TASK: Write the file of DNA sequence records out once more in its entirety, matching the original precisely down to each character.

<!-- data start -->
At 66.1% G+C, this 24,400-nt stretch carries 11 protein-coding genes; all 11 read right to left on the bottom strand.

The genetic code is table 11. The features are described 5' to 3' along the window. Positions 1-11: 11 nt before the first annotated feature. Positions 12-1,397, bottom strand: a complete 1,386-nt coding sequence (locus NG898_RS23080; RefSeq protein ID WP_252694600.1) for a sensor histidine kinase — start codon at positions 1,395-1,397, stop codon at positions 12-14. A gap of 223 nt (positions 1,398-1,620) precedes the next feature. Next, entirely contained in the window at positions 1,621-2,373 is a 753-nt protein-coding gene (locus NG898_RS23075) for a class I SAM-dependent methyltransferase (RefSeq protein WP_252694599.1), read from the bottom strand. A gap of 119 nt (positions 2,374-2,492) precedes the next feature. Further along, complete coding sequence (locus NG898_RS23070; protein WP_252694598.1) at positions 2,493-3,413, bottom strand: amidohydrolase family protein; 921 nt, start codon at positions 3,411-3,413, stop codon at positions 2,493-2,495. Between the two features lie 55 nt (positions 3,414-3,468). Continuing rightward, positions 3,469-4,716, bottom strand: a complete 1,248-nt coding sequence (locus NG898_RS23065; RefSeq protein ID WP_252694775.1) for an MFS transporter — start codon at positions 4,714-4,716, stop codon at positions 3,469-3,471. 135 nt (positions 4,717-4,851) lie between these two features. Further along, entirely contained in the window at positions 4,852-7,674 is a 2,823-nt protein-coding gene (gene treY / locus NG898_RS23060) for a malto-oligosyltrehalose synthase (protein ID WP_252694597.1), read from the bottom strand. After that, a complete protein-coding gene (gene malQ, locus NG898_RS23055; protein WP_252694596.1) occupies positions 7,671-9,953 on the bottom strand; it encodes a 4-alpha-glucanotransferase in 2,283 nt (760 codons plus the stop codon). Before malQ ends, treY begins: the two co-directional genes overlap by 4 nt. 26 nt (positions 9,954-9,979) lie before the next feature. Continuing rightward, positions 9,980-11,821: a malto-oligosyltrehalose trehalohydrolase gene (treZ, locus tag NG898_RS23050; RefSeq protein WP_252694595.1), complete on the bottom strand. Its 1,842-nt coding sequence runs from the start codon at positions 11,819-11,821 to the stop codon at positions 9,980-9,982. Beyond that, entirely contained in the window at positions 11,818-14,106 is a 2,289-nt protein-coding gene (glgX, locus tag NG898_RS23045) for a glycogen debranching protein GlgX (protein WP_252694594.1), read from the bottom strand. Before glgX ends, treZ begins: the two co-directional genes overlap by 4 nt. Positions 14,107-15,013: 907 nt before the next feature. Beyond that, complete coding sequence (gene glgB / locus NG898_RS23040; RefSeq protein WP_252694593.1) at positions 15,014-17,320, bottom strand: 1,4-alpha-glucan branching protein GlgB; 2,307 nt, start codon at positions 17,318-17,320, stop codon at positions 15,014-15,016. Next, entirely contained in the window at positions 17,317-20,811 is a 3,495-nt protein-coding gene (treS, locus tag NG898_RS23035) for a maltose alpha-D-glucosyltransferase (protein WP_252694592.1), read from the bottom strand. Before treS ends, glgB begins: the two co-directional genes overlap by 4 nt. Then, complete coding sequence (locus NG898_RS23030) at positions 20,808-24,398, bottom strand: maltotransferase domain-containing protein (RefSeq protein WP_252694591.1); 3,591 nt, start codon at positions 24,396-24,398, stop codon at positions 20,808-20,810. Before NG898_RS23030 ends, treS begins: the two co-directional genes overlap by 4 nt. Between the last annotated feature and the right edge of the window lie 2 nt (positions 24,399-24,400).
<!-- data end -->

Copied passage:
At 66.1% G+C, this 24,400-nt stretch carries 11 protein-coding genes; all 11 read right to left on the bottom strand.

The genetic code is table 11. The features are described 5' to 3' along the window. Positions 1-11: 11 nt before the first annotated feature. Positions 12-1,397, bottom strand: a complete 1,386-nt coding sequence (locus NG898_RS23080; RefSeq protein ID WP_252694600.1) for a sensor histidine kinase — start codon at positions 1,395-1,397, stop codon at positions 12-14. A gap of 223 nt (positions 1,398-1,620) precedes the next feature. Next, entirely contained in the window at positions 1,621-2,373 is a 753-nt protein-coding gene (locus NG898_RS23075) for a class I SAM-dependent methyltransferase (RefSeq protein WP_252694599.1), read from the bottom strand. A gap of 119 nt (positions 2,374-2,492) precedes the next feature. Further along, complete coding sequence (locus NG898_RS23070; protein WP_252694598.1) at positions 2,493-3,413, bottom strand: amidohydrolase family protein; 921 nt, start codon at positions 3,411-3,413, stop codon at positions 2,493-2,495. Between the two features lie 55 nt (positions 3,414-3,468). Continuing rightward, positions 3,469-4,716, bottom strand: a complete 1,248-nt coding sequence (locus NG898_RS23065; RefSeq protein ID WP_252694775.1) for an MFS transporter — start codon at positions 4,714-4,716, stop codon at positions 3,469-3,471. 135 nt (positions 4,717-4,851) lie between these two features. Further along, entirely contained in the window at positions 4,852-7,674 is a 2,823-nt protein-coding gene (gene treY / locus NG898_RS23060) for a malto-oligosyltrehalose synthase (protein ID WP_252694597.1), read from the bottom strand. After that, a complete protein-coding gene (gene malQ, locus NG898_RS23055; protein WP_252694596.1) occupies positions 7,671-9,953 on the bottom strand; it encodes a 4-alpha-glucanotransferase in 2,283 nt (760 codons plus the stop codon). Before malQ ends, treY begins: the two co-directional genes overlap by 4 nt. 26 nt (positions 9,954-9,979) lie before the next feature. Continuing rightward, positions 9,980-11,821: a malto-oligosyltrehalose trehalohydrolase gene (treZ, locus tag NG898_RS23050; RefSeq protein WP_252694595.1), complete on the bottom strand. Its 1,842-nt coding sequence runs from the start codon at positions 11,819-11,821 to the stop codon at positions 9,980-9,982. Beyond that, entirely contained in the window at positions 11,818-14,106 is a 2,289-nt protein-coding gene (glgX, locus tag NG898_RS23045) for a glycogen debranching protein GlgX (protein WP_252694594.1), read from the bottom strand. Before glgX ends, treZ begins: the two co-directional genes overlap by 4 nt. Positions 14,107-15,013: 907 nt before the next feature. Beyond that, complete coding sequence (gene glgB / locus NG898_RS23040; RefSeq protein WP_252694593.1) at positions 15,014-17,320, bottom strand: 1,4-alpha-glucan branching protein GlgB; 2,307 nt, start codon at positions 17,318-17,320, stop codon at positions 15,014-15,016. Next, entirely contained in the window at positions 17,317-20,811 is a 3,495-nt protein-coding gene (treS, locus tag NG898_RS23035) for a maltose alpha-D-glucosyltransferase (protein WP_252694592.1), read from the bottom strand. Before treS ends, glgB begins: the two co-directional genes overlap by 4 nt. Then, complete coding sequence (locus NG898_RS23030) at positions 20,808-24,398, bottom strand: maltotransferase domain-containing protein (RefSeq protein WP_252694591.1); 3,591 nt, start codon at positions 24,396-24,398, stop codon at positions 20,808-20,810. Before NG898_RS23030 ends, treS begins: the two co-directional genes overlap by 4 nt. Between the last annotated feature and the right edge of the window lie 2 nt (positions 24,399-24,400).